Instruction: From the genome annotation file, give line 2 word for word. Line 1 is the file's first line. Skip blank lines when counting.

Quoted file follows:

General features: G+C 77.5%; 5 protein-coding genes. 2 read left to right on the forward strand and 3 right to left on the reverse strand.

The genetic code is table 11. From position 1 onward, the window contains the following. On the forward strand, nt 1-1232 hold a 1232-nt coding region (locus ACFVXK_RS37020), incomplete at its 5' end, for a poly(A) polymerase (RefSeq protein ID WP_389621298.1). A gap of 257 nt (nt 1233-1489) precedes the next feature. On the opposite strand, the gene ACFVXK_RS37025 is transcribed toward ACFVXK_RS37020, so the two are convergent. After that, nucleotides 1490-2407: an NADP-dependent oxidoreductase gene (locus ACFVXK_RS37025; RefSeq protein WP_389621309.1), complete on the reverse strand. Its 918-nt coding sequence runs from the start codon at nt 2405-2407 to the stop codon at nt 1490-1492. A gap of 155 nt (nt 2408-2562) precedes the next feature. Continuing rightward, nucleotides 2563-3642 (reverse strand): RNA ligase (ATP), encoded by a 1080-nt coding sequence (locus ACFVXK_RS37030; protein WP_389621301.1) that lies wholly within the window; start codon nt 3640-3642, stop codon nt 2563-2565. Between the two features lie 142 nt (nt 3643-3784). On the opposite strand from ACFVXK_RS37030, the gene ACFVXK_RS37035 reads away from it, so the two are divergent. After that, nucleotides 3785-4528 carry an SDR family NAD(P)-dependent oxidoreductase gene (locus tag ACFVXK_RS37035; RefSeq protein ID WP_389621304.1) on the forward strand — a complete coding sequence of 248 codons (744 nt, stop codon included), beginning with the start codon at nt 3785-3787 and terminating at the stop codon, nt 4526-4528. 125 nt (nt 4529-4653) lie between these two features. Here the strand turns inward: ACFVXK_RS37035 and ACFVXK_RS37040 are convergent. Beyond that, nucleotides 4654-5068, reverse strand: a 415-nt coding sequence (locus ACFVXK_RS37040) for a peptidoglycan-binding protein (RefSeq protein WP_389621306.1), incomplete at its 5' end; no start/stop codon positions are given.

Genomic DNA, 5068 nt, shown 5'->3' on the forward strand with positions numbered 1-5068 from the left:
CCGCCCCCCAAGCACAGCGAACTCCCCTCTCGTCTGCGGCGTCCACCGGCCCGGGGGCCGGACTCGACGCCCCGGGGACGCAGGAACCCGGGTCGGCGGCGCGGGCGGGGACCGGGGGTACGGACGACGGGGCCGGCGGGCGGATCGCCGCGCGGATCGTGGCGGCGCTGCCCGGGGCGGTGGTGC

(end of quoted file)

The genetic code is table 11. From position 1 onward, the window contains the following. On the forward strand, nt 1-1232 hold a 1232-nt coding region (locus ACFVXK_RS37020), incomplete at its 5' end, for a poly(A) polymerase (RefSeq protein ID WP_389621298.1). A gap of 257 nt (nt 1233-1489) precedes the next feature. On the opposite strand, the gene ACFVXK_RS37025 is transcribed toward ACFVXK_RS37020, so the two are convergent. After that, nucleotides 1490-2407: an NADP-dependent oxidoreductase gene (locus ACFVXK_RS37025; RefSeq protein WP_389621309.1), complete on the reverse strand. Its 918-nt coding sequence runs from the start codon at nt 2405-2407 to the stop codon at nt 1490-1492. A gap of 155 nt (nt 2408-2562) precedes the next feature. Continuing rightward, nucleotides 2563-3642 (reverse strand): RNA ligase (ATP), encoded by a 1080-nt coding sequence (locus ACFVXK_RS37030; protein WP_389621301.1) that lies wholly within the window; start codon nt 3640-3642, stop codon nt 2563-2565. Between the two features lie 142 nt (nt 3643-3784). On the opposite strand from ACFVXK_RS37030, the gene ACFVXK_RS37035 reads away from it, so the two are divergent. After that, nucleotides 3785-4528 carry an SDR family NAD(P)-dependent oxidoreductase gene (locus tag ACFVXK_RS37035; RefSeq protein ID WP_389621304.1) on the forward strand — a complete coding sequence of 248 codons (744 nt, stop codon included), beginning with the start codon at nt 3785-3787 and terminating at the stop codon, nt 4526-4528. 125 nt (nt 4529-4653) lie between these two features. Here the strand turns inward: ACFVXK_RS37035 and ACFVXK_RS37040 are convergent. Beyond that, nucleotides 4654-5068, reverse strand: a 415-nt coding sequence (locus ACFVXK_RS37040) for a peptidoglycan-binding protein (RefSeq protein WP_389621306.1), incomplete at its 5' end; no start/stop codon positions are given.